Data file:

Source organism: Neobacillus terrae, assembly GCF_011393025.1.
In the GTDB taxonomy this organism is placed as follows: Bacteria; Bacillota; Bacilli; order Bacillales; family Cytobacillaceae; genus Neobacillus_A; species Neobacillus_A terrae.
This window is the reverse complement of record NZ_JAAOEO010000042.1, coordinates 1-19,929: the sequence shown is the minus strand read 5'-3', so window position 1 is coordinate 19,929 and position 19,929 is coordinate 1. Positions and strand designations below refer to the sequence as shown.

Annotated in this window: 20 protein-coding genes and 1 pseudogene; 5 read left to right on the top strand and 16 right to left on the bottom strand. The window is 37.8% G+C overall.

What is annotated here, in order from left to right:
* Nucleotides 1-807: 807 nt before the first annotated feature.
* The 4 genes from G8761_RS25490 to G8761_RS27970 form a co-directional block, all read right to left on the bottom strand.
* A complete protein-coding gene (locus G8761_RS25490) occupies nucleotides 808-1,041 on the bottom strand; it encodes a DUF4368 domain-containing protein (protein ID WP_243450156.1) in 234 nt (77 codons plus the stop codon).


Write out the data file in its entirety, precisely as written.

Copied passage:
Source organism: Neobacillus terrae, assembly GCF_011393025.1.
In the GTDB taxonomy this organism is placed as follows: Bacteria; Bacillota; Bacilli; order Bacillales; family Cytobacillaceae; genus Neobacillus_A; species Neobacillus_A terrae.
This window is the reverse complement of record NZ_JAAOEO010000042.1, coordinates 1-19,929: the sequence shown is the minus strand read 5'-3', so window position 1 is coordinate 19,929 and position 19,929 is coordinate 1. Positions and strand designations below refer to the sequence as shown.

Annotated in this window: 20 protein-coding genes and 1 pseudogene; 5 read left to right on the top strand and 16 right to left on the bottom strand. The window is 37.8% G+C overall.

What is annotated here, in order from left to right:
* Nucleotides 1-807: 807 nt before the first annotated feature.
* The 4 genes from G8761_RS25490 to G8761_RS27970 form a co-directional block, all read right to left on the bottom strand.
* A complete protein-coding gene (locus G8761_RS25490) occupies nucleotides 808-1,041 on the bottom strand; it encodes a DUF4368 domain-containing protein (protein ID WP_243450156.1) in 234 nt (77 codons plus the stop codon).